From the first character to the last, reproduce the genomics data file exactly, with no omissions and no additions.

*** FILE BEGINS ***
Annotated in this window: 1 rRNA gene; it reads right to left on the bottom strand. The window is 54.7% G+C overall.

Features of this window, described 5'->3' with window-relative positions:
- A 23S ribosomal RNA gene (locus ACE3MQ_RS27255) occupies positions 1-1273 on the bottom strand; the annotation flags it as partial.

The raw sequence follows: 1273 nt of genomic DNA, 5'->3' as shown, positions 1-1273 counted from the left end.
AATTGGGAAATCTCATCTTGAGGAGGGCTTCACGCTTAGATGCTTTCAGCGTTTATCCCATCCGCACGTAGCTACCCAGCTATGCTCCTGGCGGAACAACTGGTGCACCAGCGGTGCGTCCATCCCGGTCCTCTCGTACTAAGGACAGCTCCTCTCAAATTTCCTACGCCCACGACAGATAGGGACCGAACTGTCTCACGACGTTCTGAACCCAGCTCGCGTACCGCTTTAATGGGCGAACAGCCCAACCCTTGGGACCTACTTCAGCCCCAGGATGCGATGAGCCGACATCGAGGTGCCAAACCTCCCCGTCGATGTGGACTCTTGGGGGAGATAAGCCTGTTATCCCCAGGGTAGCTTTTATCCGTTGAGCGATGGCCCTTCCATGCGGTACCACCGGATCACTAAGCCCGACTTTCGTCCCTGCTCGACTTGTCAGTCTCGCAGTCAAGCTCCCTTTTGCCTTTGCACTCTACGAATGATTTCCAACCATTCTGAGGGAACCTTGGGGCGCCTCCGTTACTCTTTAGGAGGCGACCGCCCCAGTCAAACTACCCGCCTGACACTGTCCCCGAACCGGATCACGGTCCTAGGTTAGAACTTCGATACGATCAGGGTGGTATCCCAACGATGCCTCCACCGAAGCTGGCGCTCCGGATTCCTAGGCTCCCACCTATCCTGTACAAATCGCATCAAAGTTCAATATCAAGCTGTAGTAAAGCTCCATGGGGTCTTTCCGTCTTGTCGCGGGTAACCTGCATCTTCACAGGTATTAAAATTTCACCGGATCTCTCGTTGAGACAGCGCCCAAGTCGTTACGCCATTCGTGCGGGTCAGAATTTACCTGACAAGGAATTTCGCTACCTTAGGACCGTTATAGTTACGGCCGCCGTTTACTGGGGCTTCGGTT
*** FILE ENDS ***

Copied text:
Annotated in this window: 1 rRNA gene; it reads right to left on the bottom strand. The window is 54.7% G+C overall.

Features of this window, described 5'->3' with window-relative positions:
- A 23S ribosomal RNA gene (locus ACE3MQ_RS27255) occupies positions 1-1273 on the bottom strand; the annotation flags it as partial.

The raw sequence follows: 1273 nt of genomic DNA, 5'->3' as shown, positions 1-1273 counted from the left end.
AATTGGGAAATCTCATCTTGAGGAGGGCTTCACGCTTAGATGCTTTCAGCGTTTATCCCATCCGCACGTAGCTACCCAGCTATGCTCCTGGCGGAACAACTGGTGCACCAGCGGTGCGTCCATCCCGGTCCTCTCGTACTAAGGACAGCTCCTCTCAAATTTCCTACGCCCACGACAGATAGGGACCGAACTGTCTCACGACGTTCTGAACCCAGCTCGCGTACCGCTTTAATGGGCGAACAGCCCAACCCTTGGGACCTACTTCAGCCCCAGGATGCGATGAGCCGACATCGAGGTGCCAAACCTCCCCGTCGATGTGGACTCTTGGGGGAGATAAGCCTGTTATCCCCAGGGTAGCTTTTATCCGTTGAGCGATGGCCCTTCCATGCGGTACCACCGGATCACTAAGCCCGACTTTCGTCCCTGCTCGACTTGTCAGTCTCGCAGTCAAGCTCCCTTTTGCCTTTGCACTCTACGAATGATTTCCAACCATTCTGAGGGAACCTTGGGGCGCCTCCGTTACTCTTTAGGAGGCGACCGCCCCAGTCAAACTACCCGCCTGACACTGTCCCCGAACCGGATCACGGTCCTAGGTTAGAACTTCGATACGATCAGGGTGGTATCCCAACGATGCCTCCACCGAAGCTGGCGCTCCGGATTCCTAGGCTCCCACCTATCCTGTACAAATCGCATCAAAGTTCAATATCAAGCTGTAGTAAAGCTCCATGGGGTCTTTCCGTCTTGTCGCGGGTAACCTGCATCTTCACAGGTATTAAAATTTCACCGGATCTCTCGTTGAGACAGCGCCCAAGTCGTTACGCCATTCGTGCGGGTCAGAATTTACCTGACAAGGAATTTCGCTACCTTAGGACCGTTATAGTTACGGCCGCCGTTTACTGGGGCTTCGGTT